Next Mahadev is called. He has not come and his place lays vacant. As expert in the arts he is called to find what the disease is and to blow wind to cure. It is believed Mahadev came and has blown the amar jhada on the sick then the sick person bursts out in laughter.
Parvati is called to give jhada of silver and gold on the edge of her sari.
Next Kandi Paladev is called to be rebuked. How can a disease enter the village when he is there to protect it?
The gayan lasts until sunset next day. Prays are offered to Kalika Mata, Narmada Mata, Beheema-Arjun and Seeta Mata.
“There is a pool midstream In the Bikaner in Dhar District, about which it is believed that it cures any disease in one takes a bath in it on seven Tuesdays.”
Why does a Bhil healing ritual matter to you?
Tribal beliefs remind me that life is not a clean idea, tragedy death are all part of our experience.. Where Westerners hide from illness and death behind clip boards, tests and protocols.
Observing both tribal and Hindu belief I realize the West has become detached from life because ignore death and illness.
Consider the Western rise of alternative psycho social healings as Western science is making great discoveries. People want meaning beyond the machine of the body. Mind body medicine is much a part of the Indian tradition, as it was once in the West, but ignored and denigrated as unscientific in the modernist world. Abstrctions seem divirced from nature.
In India every possible human experience, even those frowned on socially, are expressed in the divine realm. This polytheism of the human soul gives expression even to what is forbidden.
Just as , research on the placebo effect and hypnosis demonstrate the incredible power of the mind to heal. the experience of Tribal healing, allows release of illness inducing emotions
This is more than the quaint acceptance of social relativism. Tribal healing is connected to the earth, and health is more than fixing the broken parts of the human machine. Most of us want to believe we are part of something beyond our self. The Hindu philosophy, as well as Abrahamic mysticism, recognizes all creation as part of the infinite divine. In that view we have all universal possibilities as part of us, as a hologram expresses the whole.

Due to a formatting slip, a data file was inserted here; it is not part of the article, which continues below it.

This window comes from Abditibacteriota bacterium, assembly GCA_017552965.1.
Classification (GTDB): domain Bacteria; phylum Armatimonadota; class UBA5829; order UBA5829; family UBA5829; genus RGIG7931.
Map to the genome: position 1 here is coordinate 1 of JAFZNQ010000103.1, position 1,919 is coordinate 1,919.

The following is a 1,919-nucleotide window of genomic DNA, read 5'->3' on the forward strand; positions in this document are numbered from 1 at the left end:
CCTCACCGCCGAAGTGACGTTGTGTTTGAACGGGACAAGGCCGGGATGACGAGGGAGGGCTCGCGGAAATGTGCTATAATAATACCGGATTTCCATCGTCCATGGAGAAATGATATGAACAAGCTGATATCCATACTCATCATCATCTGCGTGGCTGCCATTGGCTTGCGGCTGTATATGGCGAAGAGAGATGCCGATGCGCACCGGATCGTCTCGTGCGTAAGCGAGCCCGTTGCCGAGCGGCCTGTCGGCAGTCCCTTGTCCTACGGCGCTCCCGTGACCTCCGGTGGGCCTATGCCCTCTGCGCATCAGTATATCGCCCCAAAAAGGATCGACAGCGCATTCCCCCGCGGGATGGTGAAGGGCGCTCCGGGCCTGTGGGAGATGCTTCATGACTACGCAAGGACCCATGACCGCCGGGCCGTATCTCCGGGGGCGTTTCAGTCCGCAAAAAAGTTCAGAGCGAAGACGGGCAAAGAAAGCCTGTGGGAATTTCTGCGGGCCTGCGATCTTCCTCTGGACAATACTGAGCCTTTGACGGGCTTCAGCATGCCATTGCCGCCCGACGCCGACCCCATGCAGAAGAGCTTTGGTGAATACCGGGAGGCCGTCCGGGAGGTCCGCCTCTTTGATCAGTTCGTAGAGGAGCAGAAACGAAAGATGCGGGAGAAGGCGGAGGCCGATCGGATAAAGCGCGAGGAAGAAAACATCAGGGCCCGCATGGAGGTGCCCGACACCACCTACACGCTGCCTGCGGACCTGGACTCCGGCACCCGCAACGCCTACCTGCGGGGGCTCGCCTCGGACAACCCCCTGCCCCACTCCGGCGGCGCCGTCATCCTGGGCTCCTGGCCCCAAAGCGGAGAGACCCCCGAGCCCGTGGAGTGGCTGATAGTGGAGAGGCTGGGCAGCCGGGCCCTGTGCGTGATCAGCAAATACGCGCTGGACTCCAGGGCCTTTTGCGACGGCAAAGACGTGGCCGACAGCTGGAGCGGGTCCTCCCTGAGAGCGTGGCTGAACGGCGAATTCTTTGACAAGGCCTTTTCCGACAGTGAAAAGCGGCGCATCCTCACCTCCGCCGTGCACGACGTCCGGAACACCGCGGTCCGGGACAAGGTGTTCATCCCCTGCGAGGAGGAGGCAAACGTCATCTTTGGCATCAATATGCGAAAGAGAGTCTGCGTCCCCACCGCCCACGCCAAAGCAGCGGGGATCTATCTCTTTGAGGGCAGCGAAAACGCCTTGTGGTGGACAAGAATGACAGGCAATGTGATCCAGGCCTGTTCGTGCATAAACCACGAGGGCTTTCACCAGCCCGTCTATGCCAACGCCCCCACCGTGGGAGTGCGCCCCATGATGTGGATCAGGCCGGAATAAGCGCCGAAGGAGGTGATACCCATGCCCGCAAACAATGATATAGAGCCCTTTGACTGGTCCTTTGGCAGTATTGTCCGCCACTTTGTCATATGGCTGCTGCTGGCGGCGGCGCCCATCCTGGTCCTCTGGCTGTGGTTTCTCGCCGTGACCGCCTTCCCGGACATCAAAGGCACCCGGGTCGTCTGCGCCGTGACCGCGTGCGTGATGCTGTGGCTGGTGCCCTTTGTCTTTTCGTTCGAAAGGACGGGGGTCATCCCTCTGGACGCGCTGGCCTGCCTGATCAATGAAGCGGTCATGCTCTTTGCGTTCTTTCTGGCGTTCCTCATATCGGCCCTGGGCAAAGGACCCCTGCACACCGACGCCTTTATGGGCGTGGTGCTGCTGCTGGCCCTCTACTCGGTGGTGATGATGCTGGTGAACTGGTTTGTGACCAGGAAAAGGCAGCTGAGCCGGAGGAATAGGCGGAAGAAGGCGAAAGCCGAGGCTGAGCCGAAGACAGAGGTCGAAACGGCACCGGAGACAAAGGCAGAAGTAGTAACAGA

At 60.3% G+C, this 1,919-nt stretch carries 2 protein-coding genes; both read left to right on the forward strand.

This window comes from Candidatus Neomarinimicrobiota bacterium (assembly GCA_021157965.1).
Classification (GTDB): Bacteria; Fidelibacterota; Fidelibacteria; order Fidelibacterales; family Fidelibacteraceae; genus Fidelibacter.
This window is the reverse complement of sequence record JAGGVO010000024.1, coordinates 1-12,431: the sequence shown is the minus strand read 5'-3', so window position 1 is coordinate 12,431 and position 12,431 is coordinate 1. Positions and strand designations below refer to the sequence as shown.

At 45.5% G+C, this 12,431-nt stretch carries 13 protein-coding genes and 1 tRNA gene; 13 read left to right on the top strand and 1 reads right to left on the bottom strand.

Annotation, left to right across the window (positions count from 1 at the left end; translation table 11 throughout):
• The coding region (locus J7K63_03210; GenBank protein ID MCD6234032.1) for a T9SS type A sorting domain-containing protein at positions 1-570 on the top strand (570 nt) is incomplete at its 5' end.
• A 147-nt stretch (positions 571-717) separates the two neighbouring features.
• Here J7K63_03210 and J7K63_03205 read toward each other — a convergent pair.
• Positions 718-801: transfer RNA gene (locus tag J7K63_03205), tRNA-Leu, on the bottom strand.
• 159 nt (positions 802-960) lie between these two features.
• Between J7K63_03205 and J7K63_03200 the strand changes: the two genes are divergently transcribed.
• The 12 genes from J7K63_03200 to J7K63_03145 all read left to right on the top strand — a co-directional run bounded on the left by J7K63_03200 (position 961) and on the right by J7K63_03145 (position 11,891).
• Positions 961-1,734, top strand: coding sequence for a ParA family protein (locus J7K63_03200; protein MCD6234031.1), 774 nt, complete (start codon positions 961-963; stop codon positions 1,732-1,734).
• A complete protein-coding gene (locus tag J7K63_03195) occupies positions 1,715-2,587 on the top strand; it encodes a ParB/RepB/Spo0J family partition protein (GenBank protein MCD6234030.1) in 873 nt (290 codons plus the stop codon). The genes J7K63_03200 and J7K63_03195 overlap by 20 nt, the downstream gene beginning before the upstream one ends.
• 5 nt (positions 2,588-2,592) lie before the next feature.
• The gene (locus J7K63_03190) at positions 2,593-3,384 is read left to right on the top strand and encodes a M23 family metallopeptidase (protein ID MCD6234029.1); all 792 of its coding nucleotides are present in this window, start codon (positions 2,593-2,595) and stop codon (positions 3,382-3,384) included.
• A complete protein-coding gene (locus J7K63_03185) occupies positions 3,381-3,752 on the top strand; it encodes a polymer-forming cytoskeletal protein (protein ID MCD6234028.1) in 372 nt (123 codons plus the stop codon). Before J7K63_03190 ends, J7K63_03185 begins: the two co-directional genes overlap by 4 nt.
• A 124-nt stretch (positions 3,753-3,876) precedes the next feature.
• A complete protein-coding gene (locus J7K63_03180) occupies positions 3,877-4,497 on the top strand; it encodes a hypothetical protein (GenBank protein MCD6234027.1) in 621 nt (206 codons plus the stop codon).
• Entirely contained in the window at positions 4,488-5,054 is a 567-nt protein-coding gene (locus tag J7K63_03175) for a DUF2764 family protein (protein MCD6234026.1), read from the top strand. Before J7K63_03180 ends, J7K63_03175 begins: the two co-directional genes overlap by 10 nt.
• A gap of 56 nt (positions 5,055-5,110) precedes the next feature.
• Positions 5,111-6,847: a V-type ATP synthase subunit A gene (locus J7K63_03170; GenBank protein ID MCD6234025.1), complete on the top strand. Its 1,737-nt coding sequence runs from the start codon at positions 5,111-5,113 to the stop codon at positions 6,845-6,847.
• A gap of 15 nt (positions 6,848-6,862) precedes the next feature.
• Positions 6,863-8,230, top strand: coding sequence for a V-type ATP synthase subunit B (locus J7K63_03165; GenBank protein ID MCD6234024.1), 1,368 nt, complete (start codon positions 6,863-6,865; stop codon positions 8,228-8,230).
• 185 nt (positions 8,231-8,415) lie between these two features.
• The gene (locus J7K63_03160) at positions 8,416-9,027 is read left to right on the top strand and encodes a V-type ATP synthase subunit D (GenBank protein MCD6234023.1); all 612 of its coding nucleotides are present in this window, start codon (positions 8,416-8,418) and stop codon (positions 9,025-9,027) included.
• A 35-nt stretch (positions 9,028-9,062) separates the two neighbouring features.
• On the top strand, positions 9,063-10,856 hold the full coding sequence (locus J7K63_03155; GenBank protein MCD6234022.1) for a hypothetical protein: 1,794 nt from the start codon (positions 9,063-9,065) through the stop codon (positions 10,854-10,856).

However, those parts of our self that we deny become shadows that we seek to admit to in the lovers we pursue and the enemies we despise.
The nuance of illness is largely derived cultural meaning , so healing is influenced by the beliefs and customs of a culture. This is especially true of the meaning given to illness: in this case to exorcised with divine
In many traditions the answers are dormant within, and healing comes from awakening them up .
Like Jacob struggling with the angel, to heal we must wrestle with the demons within to reconnect to our ‘earthiness’.
Understanding our tribal brothers and sisters is a window to understanding the primitive earthiness of humanity within us all. From admiration, to misunderstanding, to praise and sadly angry criticism, reveal unrecognized component parts of our self we must recognize if we are to have health and peace with ourselves.
As Archetypal psychologist James Hillman explains “The power of myth, its reality, resides precisely in its power to seize and influence psychic life. The Greeks knew this so well, and so they had no depth psychology and psychopathology such as we have. They had myths. And we have no myths as such -instead, depth psychology and psychopathology. Therefore… psychology shows myths in modern dress and myths show our depth psychology in ancient dress.”
Myths are sounding boards employed “for echoing life today or as bass chords giving resonance to the little melodies of life.”
Reference: Bhil Devlok, Adivasi LokKala Evam Boli Vikas Academy, Madhya Pradesh Sanskriti Parishad, Governmment Press, Bhopal.